Furious at Leon Trotsky for closing the Socialist-Revolutionary Party Congress, she planned his assassination, but was dissuaded by colleagues, who sent her to Anapa.[4] In 1918, after the Bolshevik Revolution, she was elected deputy mayor of Anapa in Southern Russia. When the anti-communist White Army took control of Anapa, the mayor fled and she became mayor of the town. The White Army put her on trial for being a Bolshevik. However, the judge was a former teacher of hers, Daniel Skobtsov, and she was acquitted. Soon the two fell in love and were married.

Soon, the political tide was turning again. In order to avoid danger, Elizaveta, Daniel, Gaiana, and Elizaveta's mother Sophia fled the country. Elizaveta was pregnant with her second child. They traveled first to Georgia (where her son Yuri was born) and then to Yugoslavia (where her daughter Anastasia was born). Finally they arrived in Paris in 1923. Soon Elizaveta was dedicating herself to theological studies and social work.

In 1926, Anastasia died of influenza. Gaiana was sent away to Belgium to boarding school. Soon, Daniel and Elizaveta's marriage was falling apart. Yuri ended up living with Daniel, and Elizaveta moved into central Paris to work more directly with those who were most in need.

Her bishop encouraged her to take vows as a nun, something she did only with the assurance that she would not have to live in a monastery, secluded from the world. In 1932, with Daniel Skobtov's permission, an ecclesiastical divorce was granted, and she took monastic vows. She took the religious name "Maria". Her confessor was Father Sergei Bulgakov. Later, Fr. Dmitri Klepinin would be sent to be the chaplain of the house.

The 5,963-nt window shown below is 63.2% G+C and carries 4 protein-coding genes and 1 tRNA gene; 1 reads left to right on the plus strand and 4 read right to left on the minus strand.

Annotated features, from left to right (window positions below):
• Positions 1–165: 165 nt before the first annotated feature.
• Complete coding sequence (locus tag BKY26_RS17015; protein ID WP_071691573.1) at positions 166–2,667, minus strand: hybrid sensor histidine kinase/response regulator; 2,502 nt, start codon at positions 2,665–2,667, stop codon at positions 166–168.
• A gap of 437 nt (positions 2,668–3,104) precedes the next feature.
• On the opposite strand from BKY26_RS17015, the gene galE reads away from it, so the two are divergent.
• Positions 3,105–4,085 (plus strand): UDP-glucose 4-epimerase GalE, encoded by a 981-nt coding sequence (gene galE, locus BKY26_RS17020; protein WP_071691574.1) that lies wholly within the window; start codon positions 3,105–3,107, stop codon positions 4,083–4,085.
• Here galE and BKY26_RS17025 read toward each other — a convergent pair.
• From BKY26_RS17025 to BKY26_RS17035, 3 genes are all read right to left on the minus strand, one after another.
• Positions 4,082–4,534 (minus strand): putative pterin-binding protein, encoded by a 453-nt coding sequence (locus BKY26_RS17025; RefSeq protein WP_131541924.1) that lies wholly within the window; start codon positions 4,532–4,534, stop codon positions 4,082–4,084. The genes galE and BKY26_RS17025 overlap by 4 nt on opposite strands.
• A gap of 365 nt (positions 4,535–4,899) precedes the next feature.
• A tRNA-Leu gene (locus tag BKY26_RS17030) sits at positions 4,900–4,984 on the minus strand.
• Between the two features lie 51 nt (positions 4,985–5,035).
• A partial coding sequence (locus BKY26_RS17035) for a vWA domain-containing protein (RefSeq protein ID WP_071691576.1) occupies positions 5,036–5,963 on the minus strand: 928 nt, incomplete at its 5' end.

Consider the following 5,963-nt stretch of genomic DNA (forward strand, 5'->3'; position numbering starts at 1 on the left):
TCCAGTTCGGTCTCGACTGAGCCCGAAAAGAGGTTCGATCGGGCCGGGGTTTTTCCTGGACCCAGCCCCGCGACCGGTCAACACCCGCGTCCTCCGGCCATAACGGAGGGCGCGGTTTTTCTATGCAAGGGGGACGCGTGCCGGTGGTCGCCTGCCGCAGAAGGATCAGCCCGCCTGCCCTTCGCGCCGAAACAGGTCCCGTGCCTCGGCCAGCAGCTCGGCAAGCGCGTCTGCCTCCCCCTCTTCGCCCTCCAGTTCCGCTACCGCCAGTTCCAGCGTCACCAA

Mother Maria made a rented house in Paris her "convent". It was a place with an open door for refugees, the needy and the lonely. It also soon became a center for intellectual and theological discussion. In Mother Maria these two elements — service to the poor and theology — went hand-in-hand.


After the Fall of France in 1940, Jews began approaching the house asking for baptismal certificates, which Father Dimitri would provide them. Many Jews came to stay with them. They provided shelter and helped many to flee the country. Eventually the house was closed down. Mother Maria, Fr. Dimitri, Yuri and Sophia were all arrested by the Gestapo. Fr. Dimitri and Yuri both died at the Dora concentration camp.

Mother Maria was sent to the Ravensbrück concentration camp. On Holy Saturday, 1945, she failed a selection and was sent to the Gas Chamber.